President consolidates powers
By abrogating the 17 June supplementary Constitutional Declaration, the president concentrates sweeping powers in his hands, Gamal Essam El-Din
President Mohamed Mursi's decision to send minister of defence Hussein Tantawi and chief of the military staff Sami Anan into retirement might have hogged the headlines but it was the abrogation of the 17 June supplementary Constitutional Declaration that is really big news.
For the first time since the 1952 coup the army has been stripped of any political role. And courtesy of a new Constitutional Declaration in which Mursi granted himself all the powers listed in Article 56 of the 30 March 2011 Constitutional Declaration, he now wields full legislative and executive authority.
Mursi can legislate, approve or veto policy and budget decisions, appoint -- and dismiss -- the prime minister and cabinet, senior civil servants, military personnel and diplomats.
More controversially, Mursi has given himself the right to appoint a new constituent assembly, "should future developments prevent the current assembly from carrying out its responsibilities" -- ie draft a new constitution on time.
Should the existing assembly be dissolved by judicial order -- which could well happen in September -- it is Mursi who will appoint its replacement.
Mursi has become Egypt's absolute ruler, enjoying dictatorial powers that surpass those of his predecessor, Hosni Mubarak.
"The Supreme Council of the Armed Forces (SCAF), which had ruled Egypt since Mubarak's ouster, repeatedly said it would cede complete powers to a new president only after a constitution was in force," says Tagammu Party chairman Rifaat El-Said. "Now it is clear this was a false promise. SCAF has rolled over easily and allowed Mursi to concentrate power in his hands."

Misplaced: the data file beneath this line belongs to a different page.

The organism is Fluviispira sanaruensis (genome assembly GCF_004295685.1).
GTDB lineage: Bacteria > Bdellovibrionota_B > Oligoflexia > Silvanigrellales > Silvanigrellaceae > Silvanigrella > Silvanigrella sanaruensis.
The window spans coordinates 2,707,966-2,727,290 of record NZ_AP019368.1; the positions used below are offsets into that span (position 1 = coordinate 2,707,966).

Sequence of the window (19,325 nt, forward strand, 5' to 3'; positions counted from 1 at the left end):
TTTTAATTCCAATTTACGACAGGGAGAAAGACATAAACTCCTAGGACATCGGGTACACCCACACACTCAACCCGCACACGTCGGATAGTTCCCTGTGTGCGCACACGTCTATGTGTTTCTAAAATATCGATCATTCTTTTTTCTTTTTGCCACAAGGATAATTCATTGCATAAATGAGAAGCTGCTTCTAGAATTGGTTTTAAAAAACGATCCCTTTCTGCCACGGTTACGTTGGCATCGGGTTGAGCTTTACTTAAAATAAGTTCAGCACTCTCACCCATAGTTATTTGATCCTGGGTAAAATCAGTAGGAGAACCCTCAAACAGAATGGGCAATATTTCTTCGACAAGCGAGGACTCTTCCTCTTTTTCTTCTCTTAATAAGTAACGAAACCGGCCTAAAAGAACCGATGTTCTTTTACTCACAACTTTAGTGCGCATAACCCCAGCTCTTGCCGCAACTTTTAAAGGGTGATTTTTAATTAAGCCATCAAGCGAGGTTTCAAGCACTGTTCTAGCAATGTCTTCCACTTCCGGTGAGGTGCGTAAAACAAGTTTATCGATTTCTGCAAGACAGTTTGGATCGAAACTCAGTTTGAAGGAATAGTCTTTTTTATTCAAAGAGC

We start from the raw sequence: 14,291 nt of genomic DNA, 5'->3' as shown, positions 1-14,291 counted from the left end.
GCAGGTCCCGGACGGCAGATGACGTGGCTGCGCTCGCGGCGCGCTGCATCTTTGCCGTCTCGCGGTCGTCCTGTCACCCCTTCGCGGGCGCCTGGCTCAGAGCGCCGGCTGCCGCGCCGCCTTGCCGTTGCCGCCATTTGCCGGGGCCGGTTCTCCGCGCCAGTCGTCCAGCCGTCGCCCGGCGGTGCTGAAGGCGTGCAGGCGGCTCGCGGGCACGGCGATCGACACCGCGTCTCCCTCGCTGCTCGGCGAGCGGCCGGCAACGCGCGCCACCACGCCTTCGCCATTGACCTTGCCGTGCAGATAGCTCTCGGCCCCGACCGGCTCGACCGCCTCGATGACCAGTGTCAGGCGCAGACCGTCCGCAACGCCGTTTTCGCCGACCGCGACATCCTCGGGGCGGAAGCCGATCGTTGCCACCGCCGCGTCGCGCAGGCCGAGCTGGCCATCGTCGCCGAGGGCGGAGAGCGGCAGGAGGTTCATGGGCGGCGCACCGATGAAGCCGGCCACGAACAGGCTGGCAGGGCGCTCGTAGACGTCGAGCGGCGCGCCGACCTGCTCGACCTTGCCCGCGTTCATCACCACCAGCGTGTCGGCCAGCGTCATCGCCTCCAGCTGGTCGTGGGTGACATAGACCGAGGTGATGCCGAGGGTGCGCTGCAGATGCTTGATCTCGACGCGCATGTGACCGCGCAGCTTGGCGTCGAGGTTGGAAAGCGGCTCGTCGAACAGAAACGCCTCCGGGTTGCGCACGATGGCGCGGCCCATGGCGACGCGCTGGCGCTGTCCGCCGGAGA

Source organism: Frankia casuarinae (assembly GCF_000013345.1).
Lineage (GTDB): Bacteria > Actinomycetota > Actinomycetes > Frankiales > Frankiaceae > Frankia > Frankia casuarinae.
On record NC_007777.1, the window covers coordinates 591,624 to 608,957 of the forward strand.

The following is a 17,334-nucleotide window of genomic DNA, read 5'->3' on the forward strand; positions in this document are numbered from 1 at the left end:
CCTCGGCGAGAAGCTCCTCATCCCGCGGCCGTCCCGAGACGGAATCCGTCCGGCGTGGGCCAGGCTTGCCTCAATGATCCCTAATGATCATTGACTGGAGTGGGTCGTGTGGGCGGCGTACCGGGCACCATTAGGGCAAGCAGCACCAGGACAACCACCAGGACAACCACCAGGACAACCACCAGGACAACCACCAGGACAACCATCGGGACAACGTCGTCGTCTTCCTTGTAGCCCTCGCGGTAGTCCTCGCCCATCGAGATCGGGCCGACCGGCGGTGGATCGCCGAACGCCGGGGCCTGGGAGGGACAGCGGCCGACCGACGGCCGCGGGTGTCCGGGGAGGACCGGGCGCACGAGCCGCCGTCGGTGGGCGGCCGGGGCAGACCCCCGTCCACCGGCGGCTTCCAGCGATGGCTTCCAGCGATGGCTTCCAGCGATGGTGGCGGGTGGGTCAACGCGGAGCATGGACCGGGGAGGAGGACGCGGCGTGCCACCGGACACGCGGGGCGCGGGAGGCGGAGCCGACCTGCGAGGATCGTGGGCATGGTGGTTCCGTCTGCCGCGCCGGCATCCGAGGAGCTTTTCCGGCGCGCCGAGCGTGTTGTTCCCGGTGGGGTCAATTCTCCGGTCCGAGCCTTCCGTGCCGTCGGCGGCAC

"The decisions of 12 August make Mursi the new pharaoh of Egypt," says Salah Eissa, editor of the weekly Al-Qahira. "After ridding Egypt of a military dictatorship, we are about to see it replaced by an Islamist one."
Constitutional expert Shawqi El-Sayed argues that Mursi's decisions mean he has broken his 30 June constitutional oath: "When he took the oath," says El-Sayed," he swore that he would uphold the 17 June supplementary Constitutional Declaration."
Speculation is rife that Mursi made his move after consulting with at least some elements within the military, and that the process is part of a safe exit strategy for Egypt's transitional military rulers.
Mursi's actions drew praise from the Muslim Brotherhood, in whose ranks Mursi served for 30 years.
"Egypt now has a single president rather than a presidency with two heads," said Saad El-Husseini, former Brotherhood MP. "This is a turning point in Egypt's history. For the first time in 60 years a civilian president is in complete control, even over the army."
The contentious changes introduced by SCAF on 17 June gave it legislative authority and the right to decide all issues related to the Armed Forces.